Weep at the grave of Custer; weep at the graves of his men; weep with the widows and orphans of those suddenly surprised and slain soldiers. My own tears have fallen many a time as I have read and reread the details of that awful tragedy; but still, in the weeping do not be dishonest and ungenerous to the victors,—Indians though they were. Upon the testimony of no less an authority than General Charles King, who has known the Sioux personally and intimately for years, they were ever the hospitable friends of the white race, until a post commander,—whose name should be pilloried for the execration of the nation,—imbued with the idea that the only good Indian was the dead Indian, betrayed and slew in cold blood a number of them who had trusted to his promises and placed themselves in his hands. The result was, that the whole tribe took this slaughter to their own hearts, as any true patriots would have done, and from that day to this the major part of the Sioux have hated the white race with the undying, bitter hatred of the vindictive savage.

Again and again when I have visited Indian schools the thoughtful youths and maidens have come to me with complaints about the American history they were compelled to study. In their simple, almost colorless way of expressing themselves, a bystander would never dream of the fierce anger that was raging within, but which I was too experienced in Indian character not to perceive. Listen to what some of them have said: “When we read in the United States history of white men fighting to defend their families, their homes, their corn-fields, their towns, and their hunting-grounds, they are always called ‘patriots,’ and the children are urged to follow the example of these brave, noble, and gallant men. But when Indians—our ancestors, even our own parents—have fought to defend us and our homes, corn-fields, and hunting-grounds they are called vindictive and merciless savages, bloody murderers, and everything else that is vile. You are the Indians’ friend: will you not some time please write for us a United States history that will not teach us such wicked and cruel falsehoods about our forefathers because they loved their homes enough to fight for them—even against such powerful foes as you have been.” And I have vowed that if ever I have time and strength and feel competent to do it, I will write such a history.


Yet this is by no means all the charge I have to make against my own race in its treatment of the Indian. Not content with depriving him of his worldly possessions, we have added insult to injury, and administered a far deeper and more cutting wound to him by denying to him and his wives and daughters the moral, poetical, and spiritual qualities they possess. To many of the superior (!) race this is utter nonsense. The idea that an Indian has any feelings to be hurt! How ridiculous! Yet I make the assertion, fearless of successful contradiction, that many Indians feel more keenly this ignoring of the good, the poetic, the æsthetic, the religious or spiritual qualities they possess than they do the physical wrongs that have been inflicted upon them. As a race, we are prejudiced, bigoted, and “big-headed” when looking upon any other race. We come by our prejudices naturally. The Englishman looks down upon the “frog-eating Frenchman,” and used to say he could lick ten or a dozen such. The Frenchman and Englishman both scoff at the beer-drinking German and the stolid Dutchman, yet France has to remember Sedan, and England still smarts at the name of Van Tromp. The fact is that no nation can afford to look down upon another, any more than any civilization can afford to crow over another. Each has its own virtues, its own “goods,” its own advantages. France, England, Germany, America, have never equaled, much less surpassed, the architecture of Greece, Egypt, and Rome. The United States, with all its brag and boast, has never had a poet equal to old blind Homer or the Italian Dante. Germany’s Goethe is worthy to stand side by side with England’s Shakspere, and the architecture of the rude and vulgar “Goths” is the supremest crown of all building in the proud and conceited English-speaking “Mother Country.”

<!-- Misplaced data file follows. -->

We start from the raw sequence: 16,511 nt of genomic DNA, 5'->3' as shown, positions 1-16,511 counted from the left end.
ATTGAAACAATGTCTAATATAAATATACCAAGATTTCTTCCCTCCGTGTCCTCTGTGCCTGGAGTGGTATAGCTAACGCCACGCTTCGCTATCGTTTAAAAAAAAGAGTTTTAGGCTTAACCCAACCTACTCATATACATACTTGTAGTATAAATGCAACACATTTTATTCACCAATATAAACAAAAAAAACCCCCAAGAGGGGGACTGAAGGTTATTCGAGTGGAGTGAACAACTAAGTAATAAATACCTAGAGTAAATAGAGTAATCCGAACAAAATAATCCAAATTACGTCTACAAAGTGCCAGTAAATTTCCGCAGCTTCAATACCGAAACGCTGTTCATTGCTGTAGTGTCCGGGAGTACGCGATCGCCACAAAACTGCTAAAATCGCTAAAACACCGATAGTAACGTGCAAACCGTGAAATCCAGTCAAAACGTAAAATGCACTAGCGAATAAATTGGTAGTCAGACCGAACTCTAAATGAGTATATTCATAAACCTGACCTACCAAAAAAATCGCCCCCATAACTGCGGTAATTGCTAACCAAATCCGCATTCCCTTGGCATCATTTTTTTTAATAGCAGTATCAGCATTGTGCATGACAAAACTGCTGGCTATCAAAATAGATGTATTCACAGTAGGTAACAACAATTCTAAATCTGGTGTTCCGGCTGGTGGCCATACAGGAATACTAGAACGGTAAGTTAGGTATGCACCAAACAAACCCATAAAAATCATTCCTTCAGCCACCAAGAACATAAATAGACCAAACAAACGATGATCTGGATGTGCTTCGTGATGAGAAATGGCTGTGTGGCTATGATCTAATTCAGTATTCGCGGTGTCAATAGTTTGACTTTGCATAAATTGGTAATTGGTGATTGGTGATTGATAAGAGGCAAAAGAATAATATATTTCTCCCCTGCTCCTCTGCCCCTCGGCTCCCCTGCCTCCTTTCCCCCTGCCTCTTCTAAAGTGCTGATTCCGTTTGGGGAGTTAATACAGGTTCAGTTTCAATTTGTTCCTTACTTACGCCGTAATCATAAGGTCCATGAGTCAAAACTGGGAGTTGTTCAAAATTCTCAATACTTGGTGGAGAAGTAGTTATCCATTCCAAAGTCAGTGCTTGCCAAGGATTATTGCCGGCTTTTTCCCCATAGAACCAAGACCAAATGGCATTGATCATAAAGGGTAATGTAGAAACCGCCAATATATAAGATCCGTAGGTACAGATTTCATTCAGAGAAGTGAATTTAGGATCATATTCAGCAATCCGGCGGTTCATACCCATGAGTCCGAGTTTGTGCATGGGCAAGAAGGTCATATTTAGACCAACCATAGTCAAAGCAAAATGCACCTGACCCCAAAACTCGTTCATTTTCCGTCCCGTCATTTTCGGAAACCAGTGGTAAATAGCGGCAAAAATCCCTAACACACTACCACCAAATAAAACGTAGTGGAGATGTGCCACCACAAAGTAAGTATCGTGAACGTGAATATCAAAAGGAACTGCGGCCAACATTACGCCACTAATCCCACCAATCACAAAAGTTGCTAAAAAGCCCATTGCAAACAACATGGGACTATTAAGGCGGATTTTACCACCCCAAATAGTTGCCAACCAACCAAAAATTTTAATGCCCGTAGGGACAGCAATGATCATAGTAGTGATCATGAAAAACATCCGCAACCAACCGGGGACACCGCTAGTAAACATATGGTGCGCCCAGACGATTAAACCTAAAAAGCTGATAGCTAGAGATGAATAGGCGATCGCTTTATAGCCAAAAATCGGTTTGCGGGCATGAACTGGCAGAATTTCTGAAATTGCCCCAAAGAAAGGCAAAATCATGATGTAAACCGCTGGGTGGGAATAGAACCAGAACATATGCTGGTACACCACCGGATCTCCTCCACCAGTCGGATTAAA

And so have I learned to look at the Indian. He has many things that we can take to our advantage and profit, and some of these have been presented in the following pages. In the next chapter I have a few necessary reservations and observations to make which I trust the patience of the reader will permit him carefully to consider.


I AM by no means a blind worshiper of our so-called “higher” and “advanced” civilization. I do not think we have advanced yet as far as the Greeks in some things. Our civilization, in many respects, is sham, shoddy, gingerbread, tinsel, false, showy, meretricious, deceptive. If I were making this book an arraignment of our civilization there would be no lack of counts in the indictment, and a plethora of evidence could be found to justify each charge.